Category Archives: Love this Resource

Wonders of the Internets

Hurry for the internet, which allows us to peek in on our little camper, even if she forgets to use the stationery and stamps we supplied her.

This is the camp she attends.

And here is a photo of her I found — do you think she is excited to be there?


In other online news, I am on twitter, so feel free to call yourself to my attention so I have someone to follow.

My young one is requiring my attention — being the only child in the house right now — so I will direct you to one other internet location, my friend’s cool new homeschooling site: Homeschool Recess.



Filed under Love this Resource

Recent Resources

Whew! It has been a crazy week, with a million little blog posts I let go.

But I have come across a few things worth sharing.

First off, we are trying something really different for us. We bought a boxed curriculum on the East. It’s from a well-known Christian curriculum provider, with a missionary and evangelical slant, so we have also joined a Yahoo list about how to use the curriculum in a more secular way. (More on that another time.) One of the resources suggested on the list was Material World, a book that was well-known a while ago. In it, families from all over the world set all of their possessions out in front of their homes for “The Big Picture,” which is accompanied by info about each family’s life and the country they live in, plus some extra photos. For each country a small table highlights things like the percentage of family income spent on food; the number of possessions such as radios, bicycles, TVs, computers; yearly income in US dollars.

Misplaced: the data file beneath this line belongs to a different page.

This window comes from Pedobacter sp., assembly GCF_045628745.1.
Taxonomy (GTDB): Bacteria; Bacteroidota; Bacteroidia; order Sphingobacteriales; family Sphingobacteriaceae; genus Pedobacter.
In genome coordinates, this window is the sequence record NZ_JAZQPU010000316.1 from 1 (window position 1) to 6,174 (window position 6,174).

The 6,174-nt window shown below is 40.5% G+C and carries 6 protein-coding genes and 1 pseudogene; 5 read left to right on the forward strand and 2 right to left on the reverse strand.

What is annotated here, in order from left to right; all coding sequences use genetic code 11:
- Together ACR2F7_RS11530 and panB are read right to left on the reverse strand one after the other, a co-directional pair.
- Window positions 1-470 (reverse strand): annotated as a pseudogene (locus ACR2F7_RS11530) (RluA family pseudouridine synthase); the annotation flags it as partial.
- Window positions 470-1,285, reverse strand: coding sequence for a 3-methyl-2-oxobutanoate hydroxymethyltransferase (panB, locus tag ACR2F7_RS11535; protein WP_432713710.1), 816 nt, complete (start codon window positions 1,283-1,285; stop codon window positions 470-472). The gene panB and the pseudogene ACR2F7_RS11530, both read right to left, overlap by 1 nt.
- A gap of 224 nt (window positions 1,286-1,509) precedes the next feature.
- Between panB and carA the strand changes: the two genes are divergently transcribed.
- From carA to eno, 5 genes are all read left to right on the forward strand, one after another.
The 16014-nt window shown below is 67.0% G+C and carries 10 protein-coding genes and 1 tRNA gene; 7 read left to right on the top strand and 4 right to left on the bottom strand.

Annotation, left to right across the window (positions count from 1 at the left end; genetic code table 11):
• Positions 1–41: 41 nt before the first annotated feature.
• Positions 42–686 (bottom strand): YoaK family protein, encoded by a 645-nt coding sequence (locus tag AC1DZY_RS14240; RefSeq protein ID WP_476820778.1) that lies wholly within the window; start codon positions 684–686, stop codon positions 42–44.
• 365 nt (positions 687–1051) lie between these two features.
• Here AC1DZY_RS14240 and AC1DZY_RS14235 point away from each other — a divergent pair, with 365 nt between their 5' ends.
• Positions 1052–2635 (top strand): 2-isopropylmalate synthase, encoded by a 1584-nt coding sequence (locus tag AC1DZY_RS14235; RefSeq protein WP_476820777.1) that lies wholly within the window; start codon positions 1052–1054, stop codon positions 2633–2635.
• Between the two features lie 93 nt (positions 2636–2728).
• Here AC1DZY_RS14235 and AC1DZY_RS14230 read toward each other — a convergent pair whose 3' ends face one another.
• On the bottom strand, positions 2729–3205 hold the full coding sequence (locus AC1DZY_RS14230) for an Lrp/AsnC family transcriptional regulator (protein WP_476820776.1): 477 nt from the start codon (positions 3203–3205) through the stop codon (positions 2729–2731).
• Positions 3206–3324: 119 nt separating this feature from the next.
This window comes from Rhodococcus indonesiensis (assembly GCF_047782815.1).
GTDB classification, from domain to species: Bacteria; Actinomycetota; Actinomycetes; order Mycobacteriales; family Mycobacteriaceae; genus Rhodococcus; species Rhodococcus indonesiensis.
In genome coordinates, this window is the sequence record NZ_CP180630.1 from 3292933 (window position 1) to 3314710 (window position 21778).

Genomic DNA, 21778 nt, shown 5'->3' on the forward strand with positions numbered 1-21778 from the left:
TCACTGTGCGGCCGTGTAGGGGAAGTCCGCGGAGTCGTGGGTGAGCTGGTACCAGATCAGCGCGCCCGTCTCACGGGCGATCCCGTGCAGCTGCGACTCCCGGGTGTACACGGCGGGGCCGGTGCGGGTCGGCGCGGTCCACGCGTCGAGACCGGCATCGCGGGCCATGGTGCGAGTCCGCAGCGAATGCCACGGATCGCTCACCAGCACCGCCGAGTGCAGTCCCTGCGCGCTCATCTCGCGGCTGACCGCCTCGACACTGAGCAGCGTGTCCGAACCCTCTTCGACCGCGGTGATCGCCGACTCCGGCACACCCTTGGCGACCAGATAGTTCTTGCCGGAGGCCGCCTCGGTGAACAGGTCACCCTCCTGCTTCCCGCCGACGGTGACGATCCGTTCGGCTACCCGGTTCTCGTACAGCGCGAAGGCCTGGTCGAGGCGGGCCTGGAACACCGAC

This is a wonderful book, and Violet immediately started poring over it. But I found something possibly even more wonderful at the library. There is a series of books for children based on the Material World book, using many of the same photographs plus several more, and including more information about family and children’s lives. The font is larger, the data is more manageable, and in general the book is a better fit for younger kids. There are about 10 of them in the series, such as A Family from Vietnam, A Family from Germany, A Family from Guatemala, and so on.

The books don’t really advertise their connection to Material World — Violet noticed it after I had grabbed A Family from China off the shelf at the library. They are a great way to present this interesting project in a more child-friendly way.

A Facebook friend has pointed me to a very fun resource for Victoria. I put out a call for resources on microbes, especially bacteria and viruses, on Facebook and an e-mail list, and one cool thing I got back was the Microbe Zoo.

I also found these coloring pages.



We went to see Azur and Asmar, and it was beautiful and amazing. Violet really enjoyed it, though we left Victoria at home. (She assumes that most movies will be too scary in the theater.) It is touring arthouse and museum theaters, but may get a wider release. If it comes to you, go!

I did have to write a letter to the theater about the violent previews — they were violent documentaries, with gunshot victims, men pointing machine guns at children, blood-soaked clothing. Violet had a friend with her, and I nearly grabbed them and pulled them out of the theater, but I kept thinking the worst was over. Her friend’s mother later reported that he said, “Those previews were totally inappropriate for this movie. What were they thinking?!” I haven’t heard from the theater yet, but I did also notify the distributor to suggest that they encourage future venues to use better judgement, and I did hear from them, at least.

Will I ever be able to write more than tidbits again? I’m not sure. I have hopes that when the sun comes back more regularly, my concentration and mental acuity will return with it.


Filed under Curriculum, Love this Book, Love this Movie, Love this Resource

South Dakota Extravaganza

We often fly to SD, but the girls insisted on a road trip, so this time we drove from St. Paul to the Black Hills. (Clearly in this photo we haven’t reached the hills.)


We went to a great museum in Rapid City, called the Journey, which traces South Dakota history from the dinosaurs through the Lakota and pioneers to the present, focusing on geology, archeology, and anthropology as well as history.